Seminar structure:
> Topical introduction (course instructor);
> Discussion of relevant seminal texts/ compulsory reading;
> Oral presentation and subsequent discussion of students preliminary research papers

Assessment and permitted materials

Grading will be based on partial performances:
> Regular participation (2 unexcused absences are tolerated) - 10%
> 2 written comments on selected compulsory reading - 20%
> Oral presentation of chosen seminar topic (handout mandatory, visualization optional, group work optional) -20%
> Written seminar paper (appr. 12-15 pages) - 50%

Minimum requirements and assessment criteria

> Regular attendance;
> Active participation (plenary discussions and in class group work);
> Written comments on selected mandatory reading
> Oral presentation of students preliminary research papers (list of seminar topics will be provided, students can choose from the list, introduction of additional topics is most welcome);
> Seminar paper (can be written either in English or German language);

Examination topics

> Compulsory reading tbd in class (group work and plenary discussions)
> Seminar paper and presentation of preliminary research findings

Reading list

Preliminary list:

Allen, C. (2011): Islamophobia. Ashgate Burlington-London.
Botsch, G./ Glöckner, O./ Kopke, C./ Spieker. M (2012): Islamophobie und Antisemitismus. Ein umstrittener Vergleich. Walter de Gruyter Berlin.
Esposito, J./ Kalin, I. (eds.) (2011): Islamophobia: The Challenge of Pluralism in the 21st Century. Oxford University Press.
Gottschalk, P. (2012). Religion Out of Place: Islam and cults as perceived threats in the United States. In Gershon S./ Meade, E./ Aceves. W.J. (eds.): Lessons and Legacies of the War on Terror: From Moral Panic to Permanent War. Critical Terrorism Studies. Routledge. 111-112.
Gottschalk, P./ Greenberg, G. (2007): Islamophobia: Making Muslims the Enemy. Rowman & Littlefield Publishers. Lanham.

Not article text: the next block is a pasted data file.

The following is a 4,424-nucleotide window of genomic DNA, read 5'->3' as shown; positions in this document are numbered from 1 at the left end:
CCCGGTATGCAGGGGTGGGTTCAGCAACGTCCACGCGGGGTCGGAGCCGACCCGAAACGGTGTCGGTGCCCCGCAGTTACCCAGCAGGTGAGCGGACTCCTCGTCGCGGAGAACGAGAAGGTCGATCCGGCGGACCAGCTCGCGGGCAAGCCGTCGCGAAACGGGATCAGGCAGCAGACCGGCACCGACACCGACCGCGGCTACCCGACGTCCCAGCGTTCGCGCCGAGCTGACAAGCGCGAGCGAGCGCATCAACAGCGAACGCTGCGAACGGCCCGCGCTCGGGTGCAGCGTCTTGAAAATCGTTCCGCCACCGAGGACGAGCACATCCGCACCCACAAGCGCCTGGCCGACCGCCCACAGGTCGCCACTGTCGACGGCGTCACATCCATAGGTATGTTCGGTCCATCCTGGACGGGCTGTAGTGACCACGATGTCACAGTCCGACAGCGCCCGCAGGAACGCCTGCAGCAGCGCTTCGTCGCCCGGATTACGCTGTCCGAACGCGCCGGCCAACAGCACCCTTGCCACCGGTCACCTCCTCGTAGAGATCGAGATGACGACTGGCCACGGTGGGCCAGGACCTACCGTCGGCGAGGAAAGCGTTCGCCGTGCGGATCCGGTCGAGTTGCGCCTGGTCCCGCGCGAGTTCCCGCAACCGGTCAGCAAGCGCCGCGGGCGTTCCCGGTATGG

Greaves, R. (2004): Islam and the West Post 9/11. Ashgate. Burlington-London.
Hafez, F. (2013): Islamophobe Weltverschwörungstheorien… und wie Obama vom Muslim zum Muslimbruder wurde. In: Journal für Psychologie,.Jg. 21 (2013), 1.
Hafez, F. (2014): Shifting borders: Islamophobia as common ground for building pan-European right-wing unity. In: Patterns of Prejudice 48:5. 479-499.
Lean N.C. (2012): The Islamophobia Industry: How the Right Manufactures Fear of Muslims,. Goodreads.
Lean, N. C. (2014): Islamophobia in the United States: A Case of the Three 'I's. In: Oxford Islamic Studies Online. http://www.oxfordislamicstudies.com/Public/focus.html.
Mourao-Permoser, J./ Rosenberger, S./ Stoeckl, K., 2013: (2010): Religious Organizations as Political Actors in the Context of Migration: Islam and Orthodoxy in Austria, in: Journal of Ethnic and Migration Studies, Vol. 36(9). 1463-1481.
Oswald, D. L. (2005): Understanding Anti-Arab Reactions Post-9/11: The Role of Threats, Social Categories, and Personal Ideologies". Journal of Applied Social Psychology 35 (9): 1775-1799.
Saeed, A. (2007): Media, Racism and Islamophobia: The Representation of Islam and Muslims in the Media. Sociology Compass 1/2. 443-462.
Taras, R. (2012): Xenophobia and Islamophobia in Europe. Edinburgh University Press.

For additional literature and more details concerning compulsory and optional reading see Moodle

Association in the course directory

Last modified: Mo 07.09.2020 15:38